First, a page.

How Much to Charge for Ads on Your Mom Blog

tv advertisement costLet's think about TV for a minute. You're watching your favorite show and an ad starts rolling. Did you know that there's a good chance that the 30-second piece about deodorant or potato chips that you're watching cost $300,000-$700,000? FOR 30 SECONDS!

parents magazine cover advertise in parents magazineOr let's say you are skimming Parents Magazine. A full-page, color ad costs over $150,000. If you want to go "cheap," you can go with the least expensive option - a 1/3 page ad in black and white for just over $53,000.

Those are some pretty hefty price tags.

Now, it's important to keep in mind that Parents Magazine circulates monthly to 2.2 million readers. And American Idol's last season drew an average of 30 million readers.

That being said, many mom bloggers draw pretty substantial audiences (thousands every single day!) and they have something that magazines, newspapers, and TV shows don't...the power of "word-of-mouth."

celebrityBloggers are kind of like celebrities in their own way. Or talk show hosts. They'll say "check out my cute boots" or "this lipstick is my all-time favorite" or "this car is the best if you have kids under age 5 - hands-down!"...and their readers will run out and buy it - and chatter about it to all of their friends (who will tell their friends...). It's a pretty incredible phenomenon.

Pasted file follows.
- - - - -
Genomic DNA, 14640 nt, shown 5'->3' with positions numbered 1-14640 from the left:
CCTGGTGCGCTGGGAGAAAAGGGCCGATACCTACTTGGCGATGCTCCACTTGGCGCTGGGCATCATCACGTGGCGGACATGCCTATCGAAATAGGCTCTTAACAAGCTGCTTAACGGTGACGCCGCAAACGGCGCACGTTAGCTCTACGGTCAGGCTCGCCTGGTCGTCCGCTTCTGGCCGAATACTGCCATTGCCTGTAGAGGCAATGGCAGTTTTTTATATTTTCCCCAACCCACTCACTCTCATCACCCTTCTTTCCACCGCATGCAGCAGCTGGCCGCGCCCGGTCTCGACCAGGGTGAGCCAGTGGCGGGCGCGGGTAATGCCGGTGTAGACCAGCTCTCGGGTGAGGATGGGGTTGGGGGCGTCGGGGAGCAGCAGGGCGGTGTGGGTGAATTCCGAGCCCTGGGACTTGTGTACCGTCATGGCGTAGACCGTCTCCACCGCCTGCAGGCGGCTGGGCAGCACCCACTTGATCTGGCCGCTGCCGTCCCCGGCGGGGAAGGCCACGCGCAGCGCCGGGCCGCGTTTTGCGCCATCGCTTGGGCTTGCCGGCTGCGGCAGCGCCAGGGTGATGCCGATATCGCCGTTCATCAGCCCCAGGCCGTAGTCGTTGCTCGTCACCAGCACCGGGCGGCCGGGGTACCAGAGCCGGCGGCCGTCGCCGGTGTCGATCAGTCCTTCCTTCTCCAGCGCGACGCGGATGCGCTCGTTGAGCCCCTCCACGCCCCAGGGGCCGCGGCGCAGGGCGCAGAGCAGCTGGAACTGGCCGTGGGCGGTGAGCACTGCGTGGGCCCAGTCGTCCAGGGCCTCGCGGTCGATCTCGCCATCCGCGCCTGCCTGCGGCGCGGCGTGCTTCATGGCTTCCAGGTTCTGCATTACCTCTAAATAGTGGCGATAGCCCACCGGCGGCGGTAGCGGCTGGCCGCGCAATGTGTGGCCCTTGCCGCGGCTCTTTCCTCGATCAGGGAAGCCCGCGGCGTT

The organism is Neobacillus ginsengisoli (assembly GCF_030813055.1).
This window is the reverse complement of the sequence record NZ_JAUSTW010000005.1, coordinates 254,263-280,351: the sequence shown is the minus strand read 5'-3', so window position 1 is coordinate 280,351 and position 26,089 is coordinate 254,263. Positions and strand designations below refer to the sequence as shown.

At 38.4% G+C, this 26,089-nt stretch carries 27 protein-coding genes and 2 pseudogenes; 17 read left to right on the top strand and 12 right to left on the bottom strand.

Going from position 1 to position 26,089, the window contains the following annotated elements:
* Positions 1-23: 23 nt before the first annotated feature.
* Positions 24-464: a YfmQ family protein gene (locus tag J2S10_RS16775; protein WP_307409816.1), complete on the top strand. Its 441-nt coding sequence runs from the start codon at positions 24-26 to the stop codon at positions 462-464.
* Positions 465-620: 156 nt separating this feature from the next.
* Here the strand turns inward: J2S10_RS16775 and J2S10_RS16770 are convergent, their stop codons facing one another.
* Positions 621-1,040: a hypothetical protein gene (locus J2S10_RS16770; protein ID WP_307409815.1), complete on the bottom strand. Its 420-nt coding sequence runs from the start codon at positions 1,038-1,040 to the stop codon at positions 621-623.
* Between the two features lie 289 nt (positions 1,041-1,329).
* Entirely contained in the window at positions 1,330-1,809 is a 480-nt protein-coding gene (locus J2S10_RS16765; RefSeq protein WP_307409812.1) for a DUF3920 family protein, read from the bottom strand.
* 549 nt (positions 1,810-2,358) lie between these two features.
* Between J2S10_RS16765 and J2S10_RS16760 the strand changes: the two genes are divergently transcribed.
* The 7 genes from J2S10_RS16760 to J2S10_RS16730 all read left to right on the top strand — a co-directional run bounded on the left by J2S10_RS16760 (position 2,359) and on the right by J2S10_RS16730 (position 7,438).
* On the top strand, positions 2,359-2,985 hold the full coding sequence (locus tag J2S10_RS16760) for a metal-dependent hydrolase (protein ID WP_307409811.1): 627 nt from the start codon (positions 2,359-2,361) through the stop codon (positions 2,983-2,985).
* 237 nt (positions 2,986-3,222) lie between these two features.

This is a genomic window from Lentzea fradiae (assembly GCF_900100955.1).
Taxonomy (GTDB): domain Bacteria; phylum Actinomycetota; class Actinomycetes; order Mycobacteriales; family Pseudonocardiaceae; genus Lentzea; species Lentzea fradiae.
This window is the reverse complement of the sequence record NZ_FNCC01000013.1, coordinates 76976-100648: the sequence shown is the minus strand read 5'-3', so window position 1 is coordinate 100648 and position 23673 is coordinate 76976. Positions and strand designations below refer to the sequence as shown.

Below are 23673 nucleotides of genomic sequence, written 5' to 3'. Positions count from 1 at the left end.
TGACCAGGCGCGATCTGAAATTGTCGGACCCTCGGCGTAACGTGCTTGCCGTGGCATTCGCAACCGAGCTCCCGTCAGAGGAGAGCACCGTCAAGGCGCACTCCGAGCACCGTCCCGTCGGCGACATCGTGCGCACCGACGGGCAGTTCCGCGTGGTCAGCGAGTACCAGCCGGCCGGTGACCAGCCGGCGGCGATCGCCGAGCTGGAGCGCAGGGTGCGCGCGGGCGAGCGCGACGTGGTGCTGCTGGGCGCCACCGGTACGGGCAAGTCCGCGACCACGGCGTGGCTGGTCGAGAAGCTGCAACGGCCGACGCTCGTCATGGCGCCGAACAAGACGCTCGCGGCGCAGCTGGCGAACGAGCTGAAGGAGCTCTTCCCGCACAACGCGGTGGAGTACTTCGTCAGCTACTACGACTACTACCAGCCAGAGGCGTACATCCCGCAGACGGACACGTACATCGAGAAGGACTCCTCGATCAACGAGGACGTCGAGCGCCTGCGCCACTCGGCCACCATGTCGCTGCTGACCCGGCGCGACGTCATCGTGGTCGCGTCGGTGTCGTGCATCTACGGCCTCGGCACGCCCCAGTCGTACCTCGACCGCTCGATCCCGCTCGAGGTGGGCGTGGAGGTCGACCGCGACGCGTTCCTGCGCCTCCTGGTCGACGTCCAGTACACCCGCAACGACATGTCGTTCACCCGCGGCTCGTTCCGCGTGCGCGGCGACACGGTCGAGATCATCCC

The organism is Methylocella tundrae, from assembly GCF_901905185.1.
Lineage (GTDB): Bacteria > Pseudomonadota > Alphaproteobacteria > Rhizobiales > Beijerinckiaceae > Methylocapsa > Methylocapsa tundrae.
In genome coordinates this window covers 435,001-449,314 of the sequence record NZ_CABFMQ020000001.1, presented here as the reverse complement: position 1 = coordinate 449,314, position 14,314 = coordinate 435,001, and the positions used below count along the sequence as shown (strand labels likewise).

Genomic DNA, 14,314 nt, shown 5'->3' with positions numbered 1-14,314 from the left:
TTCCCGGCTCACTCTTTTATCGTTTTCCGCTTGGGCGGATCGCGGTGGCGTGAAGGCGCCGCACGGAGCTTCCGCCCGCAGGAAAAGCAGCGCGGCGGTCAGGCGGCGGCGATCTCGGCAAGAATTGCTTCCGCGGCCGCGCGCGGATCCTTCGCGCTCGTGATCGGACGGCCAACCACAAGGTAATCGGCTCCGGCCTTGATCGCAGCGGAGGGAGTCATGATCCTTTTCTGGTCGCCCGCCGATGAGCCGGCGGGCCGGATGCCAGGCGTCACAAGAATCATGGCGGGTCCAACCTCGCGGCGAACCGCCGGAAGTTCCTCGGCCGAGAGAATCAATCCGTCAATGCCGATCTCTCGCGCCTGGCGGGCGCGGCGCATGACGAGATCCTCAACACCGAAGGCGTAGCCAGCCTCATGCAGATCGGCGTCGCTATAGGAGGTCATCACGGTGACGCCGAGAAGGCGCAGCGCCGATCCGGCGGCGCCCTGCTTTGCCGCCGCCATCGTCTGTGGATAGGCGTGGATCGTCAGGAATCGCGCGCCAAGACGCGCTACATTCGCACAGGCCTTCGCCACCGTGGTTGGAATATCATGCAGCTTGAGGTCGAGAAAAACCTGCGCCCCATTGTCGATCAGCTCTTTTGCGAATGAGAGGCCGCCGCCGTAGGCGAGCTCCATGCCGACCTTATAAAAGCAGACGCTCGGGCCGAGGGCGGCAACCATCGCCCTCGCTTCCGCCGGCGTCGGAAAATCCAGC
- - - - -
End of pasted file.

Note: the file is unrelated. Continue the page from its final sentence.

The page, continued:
If I were a company wanting to promote my product, I would put a significant chunk of my advertising dollars in social media. Especially if I wanted to reach women.

Here's the thing though - most bloggers don't know how much to charge for advertising and many companies don't really know what to expect. There really isn't an industry "standard" yet.

Part of the reason that there is no standard is that the market is currently very "fluid" {this is why many bloggers don't publish their rates}. Advertisement rates are often "negotiated" on a case-by-case basis, depending on who the company is, what their goals are, and what is being offered by the blogger.

The other reason that it is such a perplexing quandary is because there are so many factors to consider when determining a blogger's influence...

After all, a blogger's influence is more than just statistics (monthly page views and unique visitors).

Other influencing factors include:

  • # of Twitter followers
  • # of Facebook friends
  • # of RSS subscribers
  • affiliations with other blogs and websites
  • media appearances
  • other publications and speaking engagements
  • her offline network
  • her overall impact on her audience
  • her expertise in and/or passion for the company's particular product or topic
  • her potential